There’s a new proactive mood among specialty store merchants these days. No longer satisfied with nice stuff from nice brands, many are actively dumping brands they find discounted in outlets and online in favor of unique resources that work exclusively with better specialty stores. Others are figuring out entirely new ways to do business and, as many told us, inspiration is everywhere!
“We’re looking for newness and we’ve brought in Mark Goode as Director of Planning to help with the analytics so our mix is more accurate,” says Chris Wright, a buyer for 17 years at Stanley Korshak in Dallas. “Our customers don’t need more clothing; they shop with us because of a longstanding relationship. Clothing for them is a hobby so they gravitate toward items that are exclusive and special. Lines like Dolce Punta have a cult-like following: a unique product with very limited distribution, that’s what we need more of!”
David Matsudaira and Kent Rogers from Butch Blum in Seattle agree. “I see lots of collections with a beautiful product that our customers have seen before,” says Matsudaira. “I’m looking for really cool niche items; our customers come to us for the unique.” Rogers singles out Strongbody for performance wear and Gallia Shirtmakers for their outrageous fabrics and willingness to design a customized store label.
“I’m looking for things I haven’t seen,” echoes Ben Belton of Benjamin’s in Hickory, North Carolina, shopping MRket/Project with his daughter Catherine. “Our mission is to create a whole new aesthetic in the store, involving not just clothing but also music, food, art, design. The goal is to stimulate customers, to peak the senses through an exciting presentation. We’re inspired by fabric shows in Europe and museums around the world. But to make space for newness, stores might need to drop some plaid shirts and quilted flannels.”
Fredy Joudieh from Sarrtori Fine Apparel near San Francisco also believes in the power of presentation. His recently remodeled store features a wine bar and upscale furnishings; in partnership with a local motorbike dealer, the store entrance displays a different vintage motorcycle every few weeks. And since more than 60 percent of his merchandise mix is Italian (brands like Gimos, LBM, Pal Zileri, Michael Tosci), his customers shop to the inspirational sounds of Andrea Bocelli and Sarah Brightman. “We encourage guys to hang out; they don’t have to buy. Fortunately, most of our customers like to acquire nice things.”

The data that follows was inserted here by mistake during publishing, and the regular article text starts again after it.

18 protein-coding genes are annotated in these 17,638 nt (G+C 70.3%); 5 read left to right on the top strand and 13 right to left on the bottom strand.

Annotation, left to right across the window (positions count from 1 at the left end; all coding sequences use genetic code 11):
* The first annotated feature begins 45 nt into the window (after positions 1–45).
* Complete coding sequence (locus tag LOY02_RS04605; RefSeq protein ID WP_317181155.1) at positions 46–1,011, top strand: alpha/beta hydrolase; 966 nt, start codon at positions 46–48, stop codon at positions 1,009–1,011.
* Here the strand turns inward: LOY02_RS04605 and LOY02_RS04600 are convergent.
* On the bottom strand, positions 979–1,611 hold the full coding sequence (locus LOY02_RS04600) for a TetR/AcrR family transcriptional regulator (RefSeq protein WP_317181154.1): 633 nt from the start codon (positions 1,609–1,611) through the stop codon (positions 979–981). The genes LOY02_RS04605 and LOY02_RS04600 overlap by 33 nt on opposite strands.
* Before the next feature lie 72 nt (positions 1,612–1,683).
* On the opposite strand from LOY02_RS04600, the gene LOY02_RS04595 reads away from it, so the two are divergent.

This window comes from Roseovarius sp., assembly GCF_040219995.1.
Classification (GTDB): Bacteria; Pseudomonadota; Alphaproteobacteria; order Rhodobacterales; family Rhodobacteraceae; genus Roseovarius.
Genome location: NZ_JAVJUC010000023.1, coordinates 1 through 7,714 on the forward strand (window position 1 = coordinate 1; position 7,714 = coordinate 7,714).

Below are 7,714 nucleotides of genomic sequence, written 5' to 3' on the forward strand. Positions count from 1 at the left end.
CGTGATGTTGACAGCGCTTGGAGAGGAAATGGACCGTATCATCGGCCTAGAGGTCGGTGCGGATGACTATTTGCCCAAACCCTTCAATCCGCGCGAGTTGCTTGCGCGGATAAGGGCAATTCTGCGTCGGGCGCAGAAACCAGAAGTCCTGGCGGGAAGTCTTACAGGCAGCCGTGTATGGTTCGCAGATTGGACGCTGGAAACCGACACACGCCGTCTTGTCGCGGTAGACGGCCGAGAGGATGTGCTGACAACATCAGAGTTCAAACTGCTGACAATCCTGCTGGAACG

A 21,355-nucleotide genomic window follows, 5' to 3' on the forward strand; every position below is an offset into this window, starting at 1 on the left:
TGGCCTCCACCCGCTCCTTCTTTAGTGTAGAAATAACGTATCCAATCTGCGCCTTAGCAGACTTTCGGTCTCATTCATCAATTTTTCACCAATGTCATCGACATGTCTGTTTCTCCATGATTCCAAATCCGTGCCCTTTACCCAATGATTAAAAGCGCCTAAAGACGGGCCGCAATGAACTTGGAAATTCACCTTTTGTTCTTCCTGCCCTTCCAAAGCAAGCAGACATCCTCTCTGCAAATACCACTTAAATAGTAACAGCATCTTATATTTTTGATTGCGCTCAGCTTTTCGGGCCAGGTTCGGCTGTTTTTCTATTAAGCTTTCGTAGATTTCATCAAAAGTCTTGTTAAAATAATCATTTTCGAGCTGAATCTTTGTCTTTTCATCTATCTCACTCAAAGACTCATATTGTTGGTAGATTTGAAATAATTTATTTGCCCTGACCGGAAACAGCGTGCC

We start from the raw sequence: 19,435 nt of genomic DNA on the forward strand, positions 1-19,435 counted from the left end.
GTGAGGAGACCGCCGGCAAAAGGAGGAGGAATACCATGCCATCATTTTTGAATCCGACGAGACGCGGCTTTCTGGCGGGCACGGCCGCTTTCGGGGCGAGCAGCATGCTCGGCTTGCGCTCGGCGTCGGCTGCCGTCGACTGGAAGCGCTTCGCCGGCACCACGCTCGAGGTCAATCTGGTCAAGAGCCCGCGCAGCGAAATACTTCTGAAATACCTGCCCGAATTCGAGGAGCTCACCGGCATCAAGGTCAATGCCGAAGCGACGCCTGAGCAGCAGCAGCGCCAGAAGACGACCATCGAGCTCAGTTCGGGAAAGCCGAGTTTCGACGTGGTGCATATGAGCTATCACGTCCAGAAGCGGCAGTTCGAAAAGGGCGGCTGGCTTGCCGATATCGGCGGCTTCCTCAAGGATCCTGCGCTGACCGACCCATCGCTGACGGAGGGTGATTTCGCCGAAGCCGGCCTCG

Steve Valenti from Steven Valenti’s Clothing in Pittsfield, Massachusetts has a slightly different take. “Big box stores are closing all around us: in just the past few years both Macy’s and Penney’s shut their doors in the Berkshires, creating a monster opportunity for us. Every chance we get we advertise our stellar customer service, making sure to emphasize the benefits of touching and feeling the fabrics, something online shopping does not allow.”
Continued Valenti, “What caught my eye at last week’s MRket/Project show: very tasty fabrics from top mills at Peerless’ TailorRed line; sportcoats from Jared Lang (dressy but great with jeans); En-Soi footwear (we designed a navy suede sneaker last year that sold out to the piece); dress and casual vests from Luchiano Visconti; and a fabulous boiled wool blazer in navy and burgundy from Gionfriddo. (I’ve tested two samples my store and customer response has been overwhelmingly positive!)”
Michael Duru from Michael Duru Clothiers in Shrewsbury N.J. is a big believer in digital engagement with his customers. Right from the show floor at MRket/Project, Duru posted cell phone photos of shirts he might buy and asked his Facebook friend customers to vote yea or nay. Within minutes, he had 91 comments, more nays than yeas apparently but mission accomplished: he got his customers involved.
Anthony DiGirolamo from Garage Clothing in Brooklyn worries that too many vendors are slow to update. “Amazon is selling some of the same stuff we carry below our wholesale prices so we can no longer feature some of the brands we once relied on. Specialty stores need special goods but too many manufacturers are asleep at the wheel. Stock programs are becoming obsolete: we should be moving forward rather than replenishing the same stuff.”
Larry Alebiosu from Fashion International in Detroit is not counting on vendors for new ideas. “I came to MRket/Project not to buy but to design. There are plenty of manufacturers willing to make special items for us. Specialty retailers are mistaken to buy what’s ‘in’ because by the time it’s delivered, it could be ‘out’ (or certainly marked-down in department stores). My aesthetic is unique items that are timeless—timeless with flair. Our is not a business one can do part-time: in order to succeed, one’s heart and soul must be always in it.”